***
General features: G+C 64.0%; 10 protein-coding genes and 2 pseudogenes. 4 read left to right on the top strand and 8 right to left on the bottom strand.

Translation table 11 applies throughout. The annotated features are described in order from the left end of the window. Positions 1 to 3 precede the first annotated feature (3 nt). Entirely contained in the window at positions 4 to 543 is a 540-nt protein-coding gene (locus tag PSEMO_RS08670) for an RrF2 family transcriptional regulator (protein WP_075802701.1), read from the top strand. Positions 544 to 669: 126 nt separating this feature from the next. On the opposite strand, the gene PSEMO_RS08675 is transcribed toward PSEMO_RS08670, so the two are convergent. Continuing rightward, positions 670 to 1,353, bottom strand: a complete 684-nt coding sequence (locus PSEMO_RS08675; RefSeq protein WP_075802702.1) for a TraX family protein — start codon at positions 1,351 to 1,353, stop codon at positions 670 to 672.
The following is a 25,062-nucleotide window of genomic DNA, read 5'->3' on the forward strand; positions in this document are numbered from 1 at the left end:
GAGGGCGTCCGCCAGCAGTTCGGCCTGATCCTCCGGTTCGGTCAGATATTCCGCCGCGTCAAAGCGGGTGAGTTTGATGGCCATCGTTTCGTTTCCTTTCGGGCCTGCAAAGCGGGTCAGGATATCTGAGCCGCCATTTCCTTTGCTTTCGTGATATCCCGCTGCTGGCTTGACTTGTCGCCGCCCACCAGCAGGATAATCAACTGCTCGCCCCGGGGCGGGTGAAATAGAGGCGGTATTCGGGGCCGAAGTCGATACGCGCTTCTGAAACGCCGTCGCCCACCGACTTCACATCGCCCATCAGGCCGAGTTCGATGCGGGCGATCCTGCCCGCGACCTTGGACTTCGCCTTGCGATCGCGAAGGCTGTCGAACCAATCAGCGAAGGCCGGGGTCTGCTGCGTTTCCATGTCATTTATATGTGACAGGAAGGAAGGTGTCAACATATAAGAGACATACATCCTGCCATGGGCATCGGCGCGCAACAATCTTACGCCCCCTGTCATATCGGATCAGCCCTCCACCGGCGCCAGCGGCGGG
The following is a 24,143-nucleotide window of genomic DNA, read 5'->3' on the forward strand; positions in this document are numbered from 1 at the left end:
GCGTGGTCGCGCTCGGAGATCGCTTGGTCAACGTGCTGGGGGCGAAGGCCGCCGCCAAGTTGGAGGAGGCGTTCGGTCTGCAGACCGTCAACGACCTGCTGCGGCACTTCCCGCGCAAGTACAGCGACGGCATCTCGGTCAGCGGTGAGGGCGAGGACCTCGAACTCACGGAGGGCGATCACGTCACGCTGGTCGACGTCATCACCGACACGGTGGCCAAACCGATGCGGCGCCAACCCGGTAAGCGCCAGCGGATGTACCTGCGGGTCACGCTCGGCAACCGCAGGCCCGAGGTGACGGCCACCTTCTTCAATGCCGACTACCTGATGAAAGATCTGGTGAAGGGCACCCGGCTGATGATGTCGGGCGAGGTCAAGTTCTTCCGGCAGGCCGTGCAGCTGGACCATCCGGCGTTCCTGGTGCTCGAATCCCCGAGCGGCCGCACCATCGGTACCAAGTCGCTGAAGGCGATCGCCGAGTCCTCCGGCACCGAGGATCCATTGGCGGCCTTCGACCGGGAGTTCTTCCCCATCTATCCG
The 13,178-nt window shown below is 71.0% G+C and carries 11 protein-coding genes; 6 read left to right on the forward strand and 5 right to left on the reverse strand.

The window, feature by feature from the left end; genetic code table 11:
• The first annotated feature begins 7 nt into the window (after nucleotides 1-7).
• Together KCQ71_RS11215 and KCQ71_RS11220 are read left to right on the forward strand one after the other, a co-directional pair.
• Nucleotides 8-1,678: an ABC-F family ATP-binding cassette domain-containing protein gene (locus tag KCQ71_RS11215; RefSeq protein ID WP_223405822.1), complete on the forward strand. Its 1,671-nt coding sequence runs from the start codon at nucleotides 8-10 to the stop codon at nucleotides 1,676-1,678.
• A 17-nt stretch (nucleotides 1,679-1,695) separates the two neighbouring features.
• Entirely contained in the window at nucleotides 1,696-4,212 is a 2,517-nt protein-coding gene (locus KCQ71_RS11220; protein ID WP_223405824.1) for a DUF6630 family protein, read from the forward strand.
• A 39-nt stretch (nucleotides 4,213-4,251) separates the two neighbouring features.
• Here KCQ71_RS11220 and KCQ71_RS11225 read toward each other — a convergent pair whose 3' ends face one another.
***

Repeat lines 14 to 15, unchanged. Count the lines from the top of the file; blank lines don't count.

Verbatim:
• A 39-nt stretch (nucleotides 4,213-4,251) separates the two neighbouring features.
• Here KCQ71_RS11220 and KCQ71_RS11225 read toward each other — a convergent pair whose 3' ends face one another.